In honor of my Dad’s birthday in Heaven
During seventh grade, I came home to find my Gran serving tea to six nuns in our kitchen. My teacher, Sister Mary Theresa, was one of them. She was ironing our clothes. Seriously, my teacher was ironing my uniform blouse. She said, “Hello, Anne! Come sit with us for a cup of tea.” Apparently, she had offered to iron while Gran searched for scones. I still wasn’t sure how they arrived until my dad appeared with a wrench in his hand.
“Jimmy, you are a blessing,” one of the nuns said in her Irish accent. He just smiled and said, “I almost have the radiator fixed. By the time you’re done with your tea, I’ll have you back on the road.”
“Oh, how can we ever repay you for this kind gesture?”
My dad thought a minute and said, “Well, if you ever decide to sell that wagon, I’d be interested.” I looked at him and thought, What is he going to do with the nuns’ station wagon?
Years passed and the nuns came by one day. They had vowed to keep their promise. Their station wagon was up for sale. My dad was thrilled, and I wondered who was going to drive that thing. It was a beast of heavy metal. My dad loved it, but I thought it was the ugliest thing I’d ever seen.
My friend picked me up for high school in a brand new, pale blue Malibu convertible. It had a white interior, a pinstripe, and her initials on the door. When something was wrong with that car, she drove her dad’s Mercedes. I was used to riding in style.
Much to my chagrin, guess what I drove. You guessed it! The nuns’ wagon. The Blessed Mother statue was glued to the dashboard with something they must use at NASA. She would not come off; she just rocked and rolled along with the bumps. Under the streetlights at night, the car turned into a deep purple color. I christened her The Purple Cow. I thought this beast was hideous to begin with, but at night, it was horrible. My friend’s Malibu was the same color, day or night.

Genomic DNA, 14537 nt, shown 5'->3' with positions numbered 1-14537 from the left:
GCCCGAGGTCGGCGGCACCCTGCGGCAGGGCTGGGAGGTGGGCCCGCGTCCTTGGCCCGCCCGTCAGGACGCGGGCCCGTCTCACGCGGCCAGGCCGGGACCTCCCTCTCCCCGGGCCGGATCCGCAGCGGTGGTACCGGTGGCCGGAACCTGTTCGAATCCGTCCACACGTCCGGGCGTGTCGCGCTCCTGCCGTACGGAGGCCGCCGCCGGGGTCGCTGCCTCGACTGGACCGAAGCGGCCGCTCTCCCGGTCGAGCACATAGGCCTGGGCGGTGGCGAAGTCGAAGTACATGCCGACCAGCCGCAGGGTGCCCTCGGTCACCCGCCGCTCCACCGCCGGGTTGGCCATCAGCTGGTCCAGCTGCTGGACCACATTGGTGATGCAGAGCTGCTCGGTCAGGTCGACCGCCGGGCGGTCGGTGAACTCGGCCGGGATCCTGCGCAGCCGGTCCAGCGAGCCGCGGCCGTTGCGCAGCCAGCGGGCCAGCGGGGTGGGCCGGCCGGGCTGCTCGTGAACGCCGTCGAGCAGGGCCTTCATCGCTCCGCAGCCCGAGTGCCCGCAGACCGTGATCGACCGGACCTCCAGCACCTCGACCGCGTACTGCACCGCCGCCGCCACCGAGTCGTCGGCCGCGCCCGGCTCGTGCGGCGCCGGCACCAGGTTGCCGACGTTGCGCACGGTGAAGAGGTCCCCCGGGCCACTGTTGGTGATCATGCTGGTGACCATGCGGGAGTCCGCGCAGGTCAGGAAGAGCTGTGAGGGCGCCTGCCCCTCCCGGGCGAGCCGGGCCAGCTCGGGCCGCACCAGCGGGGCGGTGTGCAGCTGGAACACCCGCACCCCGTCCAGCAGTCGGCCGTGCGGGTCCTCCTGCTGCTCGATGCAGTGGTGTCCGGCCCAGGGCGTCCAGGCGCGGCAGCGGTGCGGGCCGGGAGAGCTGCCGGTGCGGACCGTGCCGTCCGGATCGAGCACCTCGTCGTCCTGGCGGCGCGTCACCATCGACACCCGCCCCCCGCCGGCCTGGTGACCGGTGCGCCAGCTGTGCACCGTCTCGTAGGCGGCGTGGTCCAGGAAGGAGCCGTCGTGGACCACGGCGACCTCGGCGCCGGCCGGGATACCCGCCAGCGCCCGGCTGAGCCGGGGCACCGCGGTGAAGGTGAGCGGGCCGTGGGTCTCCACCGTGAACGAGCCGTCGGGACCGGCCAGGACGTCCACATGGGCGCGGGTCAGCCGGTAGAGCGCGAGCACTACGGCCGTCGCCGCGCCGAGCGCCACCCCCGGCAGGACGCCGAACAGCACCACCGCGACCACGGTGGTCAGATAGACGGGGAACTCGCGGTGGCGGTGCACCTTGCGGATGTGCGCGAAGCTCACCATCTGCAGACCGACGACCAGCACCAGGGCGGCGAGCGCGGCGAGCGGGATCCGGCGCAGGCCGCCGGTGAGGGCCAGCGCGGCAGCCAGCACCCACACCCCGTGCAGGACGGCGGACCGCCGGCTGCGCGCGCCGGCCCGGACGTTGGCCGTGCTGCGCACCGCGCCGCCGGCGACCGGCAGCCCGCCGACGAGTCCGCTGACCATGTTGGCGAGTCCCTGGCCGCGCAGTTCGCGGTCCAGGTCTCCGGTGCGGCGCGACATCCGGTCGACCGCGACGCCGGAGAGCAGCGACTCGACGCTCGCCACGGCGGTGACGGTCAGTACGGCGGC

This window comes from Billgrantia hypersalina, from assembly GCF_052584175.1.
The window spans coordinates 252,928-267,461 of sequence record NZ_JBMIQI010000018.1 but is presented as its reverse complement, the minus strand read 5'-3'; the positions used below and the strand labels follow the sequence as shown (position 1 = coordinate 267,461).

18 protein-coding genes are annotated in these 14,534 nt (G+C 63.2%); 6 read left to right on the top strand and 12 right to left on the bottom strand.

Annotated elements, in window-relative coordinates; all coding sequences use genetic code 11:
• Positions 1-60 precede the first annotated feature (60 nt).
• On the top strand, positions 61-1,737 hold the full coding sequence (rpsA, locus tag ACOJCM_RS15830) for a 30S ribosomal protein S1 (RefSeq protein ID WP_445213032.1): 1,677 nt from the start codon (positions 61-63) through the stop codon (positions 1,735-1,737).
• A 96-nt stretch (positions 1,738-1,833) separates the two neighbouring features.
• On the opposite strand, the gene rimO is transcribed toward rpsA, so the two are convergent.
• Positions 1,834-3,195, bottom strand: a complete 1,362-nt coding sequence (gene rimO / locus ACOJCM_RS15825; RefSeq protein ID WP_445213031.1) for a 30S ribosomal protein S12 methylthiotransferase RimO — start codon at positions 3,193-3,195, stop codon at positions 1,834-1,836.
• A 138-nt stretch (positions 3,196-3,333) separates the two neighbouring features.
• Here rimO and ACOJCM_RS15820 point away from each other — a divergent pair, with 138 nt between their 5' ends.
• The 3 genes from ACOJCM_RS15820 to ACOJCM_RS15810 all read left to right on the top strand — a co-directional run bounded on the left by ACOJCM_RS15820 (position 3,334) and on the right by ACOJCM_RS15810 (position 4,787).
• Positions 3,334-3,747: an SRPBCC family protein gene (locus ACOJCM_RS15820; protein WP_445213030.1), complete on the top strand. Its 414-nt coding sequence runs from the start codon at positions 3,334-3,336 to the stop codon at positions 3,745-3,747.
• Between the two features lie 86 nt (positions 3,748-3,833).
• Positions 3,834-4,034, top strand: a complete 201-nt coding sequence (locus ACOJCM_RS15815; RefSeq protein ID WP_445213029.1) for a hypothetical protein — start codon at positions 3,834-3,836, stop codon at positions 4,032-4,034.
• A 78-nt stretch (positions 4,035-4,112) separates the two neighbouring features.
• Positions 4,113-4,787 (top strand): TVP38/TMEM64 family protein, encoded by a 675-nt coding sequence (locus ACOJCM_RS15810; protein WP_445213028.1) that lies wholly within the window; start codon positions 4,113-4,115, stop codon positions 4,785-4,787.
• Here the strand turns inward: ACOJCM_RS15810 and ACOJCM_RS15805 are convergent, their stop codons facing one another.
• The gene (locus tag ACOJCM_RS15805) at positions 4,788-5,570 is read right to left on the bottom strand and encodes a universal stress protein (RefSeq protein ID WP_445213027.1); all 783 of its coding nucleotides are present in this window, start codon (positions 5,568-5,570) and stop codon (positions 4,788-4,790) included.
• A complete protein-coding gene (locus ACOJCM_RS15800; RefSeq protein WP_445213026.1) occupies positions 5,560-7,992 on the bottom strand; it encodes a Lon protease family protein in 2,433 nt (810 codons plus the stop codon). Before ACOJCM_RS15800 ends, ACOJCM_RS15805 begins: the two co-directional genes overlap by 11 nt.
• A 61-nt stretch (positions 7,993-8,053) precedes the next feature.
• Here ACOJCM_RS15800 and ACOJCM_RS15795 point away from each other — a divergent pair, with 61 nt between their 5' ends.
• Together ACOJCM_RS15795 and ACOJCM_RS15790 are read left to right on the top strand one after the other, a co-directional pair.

Friday night came and we had plans to go to a dance. I was the only one who could drive, so I sadly picked my friends up in my Purple Cow. By now, the floor on the shotgun side had developed a hole. When I drove through a puddle, the person in that seat had to pull their legs up really fast, or they’d get soaked. There was a lot of screaming when that happened. I parked far away from the dance so no one would see the Purple Cow.
Another time, I’d driven it to work and when I came out, it was gone!
Someone had stolen my Purple Cow. I called my dad and he met me with the police to take a report. The next morning, the police called to say they found it.
“Come on, Anne,” Dad said, “Let’s go bring her home.”
When we arrived, the officer was waiting at the car. “This is a sturdy piece of wheels, you have here, Mr. Lawless.” My dad smiled, appreciating the compliment. “When we catch him, we’ll call you to see if you want to press charges.”
A week later, we learned that a teenage boy had taken it for a joy ride and just left it in a parking lot. Years later, my brother-in-law met my dad for the first time. “You look so familiar,” he said, rubbing his face trying to place him.
Guess who he was… the Purple Cow thief!
We also had two-hour rides to the Jersey shore every summer. Seven of us were crammed in the car with suitcases on top, a dog in the back with my grandmother, and enough food to last a year. Did I mention that the Purple Cow didn’t have air-conditioning? The only person getting any air was sitting shotgun where the growing hole in the floor created a little breeze. Between the sweaty bodies, the dog drooling, Gran snoring, and my dad singing country western songs, it felt like a six-hour drive.
Back then, I felt so embarrassed by that car. Now, I’d give anything to take that drive one more time—on a sunny day, of course.